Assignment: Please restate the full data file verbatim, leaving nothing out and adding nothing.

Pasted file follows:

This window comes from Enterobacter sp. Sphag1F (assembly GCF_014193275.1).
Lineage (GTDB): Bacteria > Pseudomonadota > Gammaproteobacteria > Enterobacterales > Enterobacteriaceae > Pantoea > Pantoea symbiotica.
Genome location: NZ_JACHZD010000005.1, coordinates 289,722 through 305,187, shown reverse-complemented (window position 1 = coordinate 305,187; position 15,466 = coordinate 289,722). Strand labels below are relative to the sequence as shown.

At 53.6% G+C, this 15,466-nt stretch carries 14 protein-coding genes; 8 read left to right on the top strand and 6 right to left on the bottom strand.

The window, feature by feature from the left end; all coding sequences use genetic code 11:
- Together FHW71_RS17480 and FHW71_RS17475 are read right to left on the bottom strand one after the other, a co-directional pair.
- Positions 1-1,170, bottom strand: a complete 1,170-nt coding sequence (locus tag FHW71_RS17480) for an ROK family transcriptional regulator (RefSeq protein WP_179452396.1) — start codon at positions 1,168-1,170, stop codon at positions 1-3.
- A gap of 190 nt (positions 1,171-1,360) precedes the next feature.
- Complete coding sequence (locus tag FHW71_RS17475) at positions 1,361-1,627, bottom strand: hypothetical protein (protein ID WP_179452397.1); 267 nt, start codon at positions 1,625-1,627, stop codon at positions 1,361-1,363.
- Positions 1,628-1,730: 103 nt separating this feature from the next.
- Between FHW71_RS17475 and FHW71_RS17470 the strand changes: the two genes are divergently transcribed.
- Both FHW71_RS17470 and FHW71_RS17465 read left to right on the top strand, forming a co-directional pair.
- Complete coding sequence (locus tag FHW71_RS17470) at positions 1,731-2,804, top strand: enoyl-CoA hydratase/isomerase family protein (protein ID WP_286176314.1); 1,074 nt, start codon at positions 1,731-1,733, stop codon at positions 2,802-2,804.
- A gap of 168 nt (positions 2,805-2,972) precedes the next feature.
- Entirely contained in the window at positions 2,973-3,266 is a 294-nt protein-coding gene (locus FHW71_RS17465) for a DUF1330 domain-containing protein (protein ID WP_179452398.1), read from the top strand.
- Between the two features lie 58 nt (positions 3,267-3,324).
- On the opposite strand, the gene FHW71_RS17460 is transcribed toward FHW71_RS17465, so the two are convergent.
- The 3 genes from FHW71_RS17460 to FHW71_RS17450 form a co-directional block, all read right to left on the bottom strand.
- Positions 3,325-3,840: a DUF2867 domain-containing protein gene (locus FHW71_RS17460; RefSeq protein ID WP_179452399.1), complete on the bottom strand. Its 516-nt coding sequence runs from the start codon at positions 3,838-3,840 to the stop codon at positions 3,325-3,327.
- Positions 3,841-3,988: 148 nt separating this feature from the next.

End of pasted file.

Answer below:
This window comes from Enterobacter sp. Sphag1F (assembly GCF_014193275.1).
Lineage (GTDB): Bacteria > Pseudomonadota > Gammaproteobacteria > Enterobacterales > Enterobacteriaceae > Pantoea > Pantoea symbiotica.
Genome location: NZ_JACHZD010000005.1, coordinates 289,722 through 305,187, shown reverse-complemented (window position 1 = coordinate 305,187; position 15,466 = coordinate 289,722). Strand labels below are relative to the sequence as shown.

At 53.6% G+C, this 15,466-nt stretch carries 14 protein-coding genes; 8 read left to right on the top strand and 6 right to left on the bottom strand.

The window, feature by feature from the left end; all coding sequences use genetic code 11:
- Together FHW71_RS17480 and FHW71_RS17475 are read right to left on the bottom strand one after the other, a co-directional pair.
- Positions 1-1,170, bottom strand: a complete 1,170-nt coding sequence (locus tag FHW71_RS17480) for an ROK family transcriptional regulator (RefSeq protein WP_179452396.1) — start codon at positions 1,168-1,170, stop codon at positions 1-3.
- A gap of 190 nt (positions 1,171-1,360) precedes the next feature.
- Complete coding sequence (locus tag FHW71_RS17475) at positions 1,361-1,627, bottom strand: hypothetical protein (protein ID WP_179452397.1); 267 nt, start codon at positions 1,625-1,627, stop codon at positions 1,361-1,363.
- Positions 1,628-1,730: 103 nt separating this feature from the next.
- Between FHW71_RS17475 and FHW71_RS17470 the strand changes: the two genes are divergently transcribed.
- Both FHW71_RS17470 and FHW71_RS17465 read left to right on the top strand, forming a co-directional pair.
- Complete coding sequence (locus tag FHW71_RS17470) at positions 1,731-2,804, top strand: enoyl-CoA hydratase/isomerase family protein (protein ID WP_286176314.1); 1,074 nt, start codon at positions 1,731-1,733, stop codon at positions 2,802-2,804.
- A gap of 168 nt (positions 2,805-2,972) precedes the next feature.
- Entirely contained in the window at positions 2,973-3,266 is a 294-nt protein-coding gene (locus FHW71_RS17465) for a DUF1330 domain-containing protein (protein ID WP_179452398.1), read from the top strand.
- Between the two features lie 58 nt (positions 3,267-3,324).
- On the opposite strand, the gene FHW71_RS17460 is transcribed toward FHW71_RS17465, so the two are convergent.
- The 3 genes from FHW71_RS17460 to FHW71_RS17450 form a co-directional block, all read right to left on the bottom strand.
- Positions 3,325-3,840: a DUF2867 domain-containing protein gene (locus FHW71_RS17460; RefSeq protein ID WP_179452399.1), complete on the bottom strand. Its 516-nt coding sequence runs from the start codon at positions 3,838-3,840 to the stop codon at positions 3,325-3,327.
- Positions 3,841-3,988: 148 nt separating this feature from the next.